Rep. John Lewis Comments on Repeal of 3% Withholding Provision
Today the U.S. House of Representatives voted to amend the Internal Revenue Code of 1986 to repeal a 3 percent withholding related to certain payments made to vendors by government agencies first implemented under a Republican majority in 2006. Implementation of the law was delayed once Democrats came into authority because they disagreed with the charges. H.R. 674 repeals this withholding. Rep. John Lewis made these comments on the bill and also criticized the cynical, partisan approach Republicans have taken to pay for the repeal:
“Today I am glad to support HR 674, a bill to repeal the 3% withholding requirement on payments made to government contractors. This bill is good for small businesses, and it is good for state and local governments.
"HR 674 provides relief to small businesses in Atlanta and across the State of Georgia, many of whom are already struggling to make it in these tough economic times. If this 3% withholding requirement were in effect it would make it even harder for small businesses to make payroll. We have seen building and construction grind to a halt in Georgia, and withholding this money would further deprive them of the money necessary to invest in and complete other projects that serve to beautify our communities. "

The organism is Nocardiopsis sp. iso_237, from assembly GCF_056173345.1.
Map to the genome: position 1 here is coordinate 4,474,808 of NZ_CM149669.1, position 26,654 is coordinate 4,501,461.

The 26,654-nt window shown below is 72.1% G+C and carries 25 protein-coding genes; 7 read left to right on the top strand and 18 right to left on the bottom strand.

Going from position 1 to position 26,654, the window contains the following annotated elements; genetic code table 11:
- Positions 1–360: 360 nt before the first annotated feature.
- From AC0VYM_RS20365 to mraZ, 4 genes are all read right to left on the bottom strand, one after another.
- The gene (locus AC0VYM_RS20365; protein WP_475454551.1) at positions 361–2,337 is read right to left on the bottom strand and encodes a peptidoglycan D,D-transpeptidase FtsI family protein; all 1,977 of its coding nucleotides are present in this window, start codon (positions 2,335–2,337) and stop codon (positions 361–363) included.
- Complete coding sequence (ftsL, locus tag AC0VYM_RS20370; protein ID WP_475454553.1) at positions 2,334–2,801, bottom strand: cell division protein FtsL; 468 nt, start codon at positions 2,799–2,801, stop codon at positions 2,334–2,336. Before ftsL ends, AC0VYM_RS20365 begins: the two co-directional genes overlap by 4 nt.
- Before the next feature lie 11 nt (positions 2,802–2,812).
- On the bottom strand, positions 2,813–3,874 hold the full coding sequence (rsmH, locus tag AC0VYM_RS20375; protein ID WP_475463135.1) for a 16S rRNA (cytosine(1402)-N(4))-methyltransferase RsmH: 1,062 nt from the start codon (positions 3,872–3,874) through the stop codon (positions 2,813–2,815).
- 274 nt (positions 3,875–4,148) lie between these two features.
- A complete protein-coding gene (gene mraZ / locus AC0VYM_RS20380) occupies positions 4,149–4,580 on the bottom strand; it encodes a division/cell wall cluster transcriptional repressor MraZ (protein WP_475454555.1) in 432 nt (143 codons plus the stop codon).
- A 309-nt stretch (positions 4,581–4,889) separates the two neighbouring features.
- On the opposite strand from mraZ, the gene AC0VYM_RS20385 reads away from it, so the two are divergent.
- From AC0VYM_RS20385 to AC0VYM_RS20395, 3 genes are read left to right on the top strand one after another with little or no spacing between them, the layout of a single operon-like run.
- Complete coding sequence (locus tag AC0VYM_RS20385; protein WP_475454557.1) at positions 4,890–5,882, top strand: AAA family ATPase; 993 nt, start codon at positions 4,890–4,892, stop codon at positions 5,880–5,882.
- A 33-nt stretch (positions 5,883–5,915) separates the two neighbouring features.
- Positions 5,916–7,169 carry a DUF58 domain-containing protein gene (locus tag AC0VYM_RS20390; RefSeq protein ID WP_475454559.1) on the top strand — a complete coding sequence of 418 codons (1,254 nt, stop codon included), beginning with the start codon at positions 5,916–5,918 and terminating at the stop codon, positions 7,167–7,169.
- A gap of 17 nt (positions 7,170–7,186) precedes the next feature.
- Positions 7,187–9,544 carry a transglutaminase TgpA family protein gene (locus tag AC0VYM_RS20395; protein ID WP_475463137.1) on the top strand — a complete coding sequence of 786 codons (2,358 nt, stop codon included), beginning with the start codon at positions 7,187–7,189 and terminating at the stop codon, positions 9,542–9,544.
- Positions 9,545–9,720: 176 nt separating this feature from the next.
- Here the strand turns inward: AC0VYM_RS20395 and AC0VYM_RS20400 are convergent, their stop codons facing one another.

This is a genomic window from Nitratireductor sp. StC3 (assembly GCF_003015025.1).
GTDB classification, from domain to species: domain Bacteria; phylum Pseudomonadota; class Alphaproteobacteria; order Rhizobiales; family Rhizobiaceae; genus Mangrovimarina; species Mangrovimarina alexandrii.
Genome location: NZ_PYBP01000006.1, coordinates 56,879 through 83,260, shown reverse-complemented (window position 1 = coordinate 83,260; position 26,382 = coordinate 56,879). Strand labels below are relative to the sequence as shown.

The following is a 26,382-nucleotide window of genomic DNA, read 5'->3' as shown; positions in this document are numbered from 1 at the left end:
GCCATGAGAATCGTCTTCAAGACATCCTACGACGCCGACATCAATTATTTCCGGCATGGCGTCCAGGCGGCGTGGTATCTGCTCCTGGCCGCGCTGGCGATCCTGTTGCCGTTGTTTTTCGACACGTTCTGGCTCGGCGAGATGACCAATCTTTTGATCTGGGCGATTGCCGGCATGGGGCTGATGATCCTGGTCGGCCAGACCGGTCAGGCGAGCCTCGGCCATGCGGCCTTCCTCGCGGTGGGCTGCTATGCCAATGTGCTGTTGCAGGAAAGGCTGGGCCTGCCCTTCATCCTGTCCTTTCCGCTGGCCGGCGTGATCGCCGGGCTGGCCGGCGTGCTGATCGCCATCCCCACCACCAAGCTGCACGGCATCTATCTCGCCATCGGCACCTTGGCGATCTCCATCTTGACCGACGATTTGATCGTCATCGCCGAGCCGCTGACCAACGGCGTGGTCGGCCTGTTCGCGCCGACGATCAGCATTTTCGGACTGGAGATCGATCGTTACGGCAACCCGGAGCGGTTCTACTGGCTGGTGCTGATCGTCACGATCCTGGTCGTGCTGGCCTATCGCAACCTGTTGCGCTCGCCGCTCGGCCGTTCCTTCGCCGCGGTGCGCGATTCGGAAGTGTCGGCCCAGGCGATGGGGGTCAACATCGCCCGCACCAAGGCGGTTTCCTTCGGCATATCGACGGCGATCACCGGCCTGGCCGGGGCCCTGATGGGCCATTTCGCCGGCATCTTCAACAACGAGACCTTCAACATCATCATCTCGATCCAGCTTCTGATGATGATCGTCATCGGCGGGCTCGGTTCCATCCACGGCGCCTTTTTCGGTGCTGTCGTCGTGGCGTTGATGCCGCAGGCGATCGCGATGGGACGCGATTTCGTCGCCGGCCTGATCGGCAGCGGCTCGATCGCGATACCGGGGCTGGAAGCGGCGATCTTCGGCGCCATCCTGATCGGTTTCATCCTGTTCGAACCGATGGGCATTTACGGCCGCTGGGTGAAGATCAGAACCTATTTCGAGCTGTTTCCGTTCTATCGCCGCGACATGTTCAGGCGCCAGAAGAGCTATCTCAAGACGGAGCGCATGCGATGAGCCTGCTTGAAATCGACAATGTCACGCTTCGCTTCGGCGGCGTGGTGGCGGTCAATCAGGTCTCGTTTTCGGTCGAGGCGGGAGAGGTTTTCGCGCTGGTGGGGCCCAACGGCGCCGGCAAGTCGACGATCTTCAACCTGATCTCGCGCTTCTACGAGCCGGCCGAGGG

"I have also heard from local counties who support HR 674. The 3% withholding requirement is an unnecessary burden that costs them money at a time when they already face significant strains on their budgets. They would much rather use their resources to serve the people and provide quality services to their constituents."
"I object, however, to HR 2576, the bill that Republicans have chosen to use to pay for HR 674. While HR 674 is a bipartisan bill, Republicans have decided to use this opportunity to pass the partisan HR 2576 in another attempt to undo the successes of health care reform. HR 2576 would cause an estimated 500,000 people to lose health care coverage altogether , and many more would face increased health care costs. The $13 billion burden of HR 2576 would fall entirely on the shoulders of America's senior citizens, the disabled, and their families. To pay for this bill we could stop spending millions every hour on wars in Iraq, Afghanistan and Libya. We could simply require the richest Americans to pay their fair share, but once again the leadership of this House wants to balance the budget on the backs of the least among us. It is a disgrace.
(202) 226 - 4673